Others Weigh Moves
Two more Southern states--Louisiana and Kentucky--are also working on proposals to expand their ap programs.
Last year, Louisiana’s legislature passed a bill to provide $300 to schools for each student, up to a total of 10, who scored 3 or better on an ap examination. The legislature withdrew funds for the bill at the last moment but is expected to appropriate money for the plan this year, according to Paul E. Vanderburg, section chief of the bureau of secondary education in Louisiana’s department of education.
Mr. Vanderburg, who explained the legislation at a workshop held at the College Board’s annual conference in New York City last month, said the legislation is unusual in that the state will pay for ap programs in public schools and state-approved private and parochial schools.
In 1982, only four states in the nation had a smaller proportion of schools participating in the ap program than Louisiana, according to Mr. Vanderburg. Today, 11 states rank below Louisiana, he said.
The state experienced a 118-percent increase between 1982 and 1984 in the number of ap examinations taken--from 480 to 1,045. And the number of schools participating in the program grew by 128 per3cent--from 25 schools, of which 12 were public, to 57 schools, of which 40 were public.
A New Diploma
Kentucky is also considering educational reforms that would rely heavily on the ap program.
State Superintendent of Public Instruction Alice McDonald will recommend to the state board next month a proposal for a “Commonwealth Diploma Program” that would provide high-school students who have pursued a “rigorous high-school curriculum” with a special state diploma in addition to their regular high-school diploma.
To qualify for the diploma, a student would have to earn 22 high-school credits, including at least four courses--distributed in the areas of foreign language and English, mathematics, and science--that contain the essential content described in the College Board’s ap course-description booklets. Qualifying students would have to take the ap examination in at least three of the four subject areas.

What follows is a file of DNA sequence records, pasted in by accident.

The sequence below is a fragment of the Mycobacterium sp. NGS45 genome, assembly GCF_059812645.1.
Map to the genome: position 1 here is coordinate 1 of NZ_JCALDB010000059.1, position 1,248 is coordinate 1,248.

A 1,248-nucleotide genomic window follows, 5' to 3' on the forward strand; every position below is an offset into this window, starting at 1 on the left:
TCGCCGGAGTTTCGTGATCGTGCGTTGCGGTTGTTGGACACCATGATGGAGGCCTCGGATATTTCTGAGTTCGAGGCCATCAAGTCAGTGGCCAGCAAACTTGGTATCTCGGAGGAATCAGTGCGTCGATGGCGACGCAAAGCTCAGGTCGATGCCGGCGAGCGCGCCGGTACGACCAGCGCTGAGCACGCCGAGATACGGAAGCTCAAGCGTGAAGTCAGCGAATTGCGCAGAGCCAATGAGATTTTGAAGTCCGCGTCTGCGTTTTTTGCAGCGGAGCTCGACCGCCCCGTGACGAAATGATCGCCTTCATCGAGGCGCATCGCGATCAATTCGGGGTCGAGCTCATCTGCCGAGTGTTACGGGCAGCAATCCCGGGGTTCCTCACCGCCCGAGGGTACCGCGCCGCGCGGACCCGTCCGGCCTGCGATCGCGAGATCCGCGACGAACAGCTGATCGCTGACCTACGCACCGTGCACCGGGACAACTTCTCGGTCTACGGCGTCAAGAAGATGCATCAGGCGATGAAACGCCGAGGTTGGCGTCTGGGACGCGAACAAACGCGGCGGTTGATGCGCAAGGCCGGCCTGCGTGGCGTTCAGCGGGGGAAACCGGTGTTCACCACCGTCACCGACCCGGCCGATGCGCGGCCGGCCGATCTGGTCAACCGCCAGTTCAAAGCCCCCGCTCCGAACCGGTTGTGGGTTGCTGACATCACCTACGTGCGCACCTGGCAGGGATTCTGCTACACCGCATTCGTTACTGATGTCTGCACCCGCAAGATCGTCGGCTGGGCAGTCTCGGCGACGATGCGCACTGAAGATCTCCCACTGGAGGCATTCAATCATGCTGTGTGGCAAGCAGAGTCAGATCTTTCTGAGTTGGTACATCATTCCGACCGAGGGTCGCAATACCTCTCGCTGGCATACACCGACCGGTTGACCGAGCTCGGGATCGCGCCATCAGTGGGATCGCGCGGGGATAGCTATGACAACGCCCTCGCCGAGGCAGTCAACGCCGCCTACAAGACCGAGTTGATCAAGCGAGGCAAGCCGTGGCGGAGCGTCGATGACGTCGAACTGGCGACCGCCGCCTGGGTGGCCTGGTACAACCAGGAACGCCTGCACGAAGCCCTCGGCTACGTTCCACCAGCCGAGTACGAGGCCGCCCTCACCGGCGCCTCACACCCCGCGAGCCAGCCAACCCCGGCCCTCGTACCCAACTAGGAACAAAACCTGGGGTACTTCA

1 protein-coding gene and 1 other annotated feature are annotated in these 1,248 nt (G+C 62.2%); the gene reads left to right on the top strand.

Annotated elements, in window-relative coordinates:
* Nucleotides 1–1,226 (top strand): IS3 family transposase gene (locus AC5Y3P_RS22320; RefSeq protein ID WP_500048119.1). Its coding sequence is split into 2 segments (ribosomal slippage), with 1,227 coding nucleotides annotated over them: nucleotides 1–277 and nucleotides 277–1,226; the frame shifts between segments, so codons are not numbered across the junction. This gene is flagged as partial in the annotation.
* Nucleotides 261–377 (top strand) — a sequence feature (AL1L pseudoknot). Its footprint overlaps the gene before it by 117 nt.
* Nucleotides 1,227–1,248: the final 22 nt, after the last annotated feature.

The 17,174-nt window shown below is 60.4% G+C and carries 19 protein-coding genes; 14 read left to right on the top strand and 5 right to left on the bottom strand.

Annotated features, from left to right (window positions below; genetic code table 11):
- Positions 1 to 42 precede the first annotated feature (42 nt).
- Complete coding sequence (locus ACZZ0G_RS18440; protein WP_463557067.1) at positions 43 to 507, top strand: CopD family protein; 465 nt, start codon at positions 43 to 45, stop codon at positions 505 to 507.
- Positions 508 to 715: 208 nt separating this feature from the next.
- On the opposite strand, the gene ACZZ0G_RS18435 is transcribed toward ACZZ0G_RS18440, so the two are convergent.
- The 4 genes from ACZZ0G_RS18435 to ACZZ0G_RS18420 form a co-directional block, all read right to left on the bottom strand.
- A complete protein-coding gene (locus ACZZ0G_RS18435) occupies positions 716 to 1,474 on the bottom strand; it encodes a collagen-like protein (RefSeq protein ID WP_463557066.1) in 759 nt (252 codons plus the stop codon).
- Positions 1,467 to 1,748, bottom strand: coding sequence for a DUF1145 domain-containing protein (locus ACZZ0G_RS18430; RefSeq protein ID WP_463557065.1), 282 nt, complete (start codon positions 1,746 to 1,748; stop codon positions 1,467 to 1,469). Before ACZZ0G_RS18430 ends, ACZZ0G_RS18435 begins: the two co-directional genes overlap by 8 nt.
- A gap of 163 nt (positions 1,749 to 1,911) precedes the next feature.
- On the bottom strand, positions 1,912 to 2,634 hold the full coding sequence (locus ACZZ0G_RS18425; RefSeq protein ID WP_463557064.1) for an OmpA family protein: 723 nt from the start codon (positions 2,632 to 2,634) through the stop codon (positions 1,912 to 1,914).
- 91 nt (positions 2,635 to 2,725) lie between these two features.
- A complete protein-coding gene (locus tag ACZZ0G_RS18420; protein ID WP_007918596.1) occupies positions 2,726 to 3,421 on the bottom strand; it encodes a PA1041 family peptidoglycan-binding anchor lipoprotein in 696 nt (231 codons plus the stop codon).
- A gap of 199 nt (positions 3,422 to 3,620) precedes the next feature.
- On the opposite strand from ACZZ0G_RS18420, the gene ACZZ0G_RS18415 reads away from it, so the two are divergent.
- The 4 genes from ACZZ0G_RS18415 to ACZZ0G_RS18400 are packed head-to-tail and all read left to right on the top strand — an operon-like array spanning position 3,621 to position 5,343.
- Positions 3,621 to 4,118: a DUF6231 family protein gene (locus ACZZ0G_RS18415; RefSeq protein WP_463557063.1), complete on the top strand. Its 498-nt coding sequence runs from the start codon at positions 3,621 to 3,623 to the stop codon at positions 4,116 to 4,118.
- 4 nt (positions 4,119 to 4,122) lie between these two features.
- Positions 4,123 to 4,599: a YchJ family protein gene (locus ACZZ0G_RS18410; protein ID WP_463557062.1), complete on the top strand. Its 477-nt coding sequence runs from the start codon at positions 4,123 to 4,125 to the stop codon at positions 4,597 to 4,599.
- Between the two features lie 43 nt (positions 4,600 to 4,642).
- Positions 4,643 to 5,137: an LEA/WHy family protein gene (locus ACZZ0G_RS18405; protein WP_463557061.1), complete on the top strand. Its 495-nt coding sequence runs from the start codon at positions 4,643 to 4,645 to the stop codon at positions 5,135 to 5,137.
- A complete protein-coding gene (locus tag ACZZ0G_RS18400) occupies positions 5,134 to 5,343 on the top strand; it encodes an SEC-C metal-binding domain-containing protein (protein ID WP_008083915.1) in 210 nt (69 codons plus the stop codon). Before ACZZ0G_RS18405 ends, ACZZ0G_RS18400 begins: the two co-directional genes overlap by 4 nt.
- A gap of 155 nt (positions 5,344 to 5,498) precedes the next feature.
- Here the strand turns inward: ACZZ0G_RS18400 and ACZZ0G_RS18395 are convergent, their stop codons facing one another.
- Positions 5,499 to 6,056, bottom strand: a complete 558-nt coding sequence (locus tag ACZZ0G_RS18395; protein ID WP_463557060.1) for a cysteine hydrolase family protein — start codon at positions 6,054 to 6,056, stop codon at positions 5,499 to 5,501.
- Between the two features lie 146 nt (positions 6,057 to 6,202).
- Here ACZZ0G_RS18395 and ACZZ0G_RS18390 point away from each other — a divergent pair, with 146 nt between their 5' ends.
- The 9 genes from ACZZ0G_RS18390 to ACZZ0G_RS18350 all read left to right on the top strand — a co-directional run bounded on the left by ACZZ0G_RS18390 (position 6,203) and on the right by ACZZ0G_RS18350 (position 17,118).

Ms. McDonald is proposing that the state pay for the cost of all examinations. Although no dollar figure has been attached to the proposal yet, according to Donald D. Hunter, special consultant to Ms. McDonald, the department estimates that between 1,500 and 2,000 students--or 6 to 7 percent of the state’s high-school population--will participate in the program each year.
State legislators in other regions are also moving to encourage participation in the ap program.
In Utah, lawmakers in 19836passed a $300,000 measure that provided additional money to schools for each examination that their students passed. The added funding is approximately $250 per examination, according to Richard E. Kendell, the state’s associate superintendent for public instruction.
Between 1983 and 1984, the total number of ap examinations taken in the state jumped from 3,669 to 4,633, according to Mr. Kendell. He said the legislature was so pleased with the results that it more than doubled the appropriation for this school year to $700,500.
Schools must spend the funds to strengthen existing ap programs or create new ones, he said. He added that Utah now tallies the most examinations per man, woman, and child of any state in the nation.
Training in Arkansas
In Arkansas, the legislature set aside $75,000 this year to train teachers to develop ap courses, according to Mr. Beshara of the College Board. The state had only four of its 350 high schools participating in the ap program in 1982; there are 22 high schools in Arkansas participating in the program this year.
Washington State’s legislature this year may also consider a recommendation by Gov. John Spellman’s Temporary Committee on Educational Policies, Structure, and Management that would require all school districts to provide an opportunity for students to participate in ap programs, according to Lynn T. Waller, associate executive director of the Association of Washington School Principals.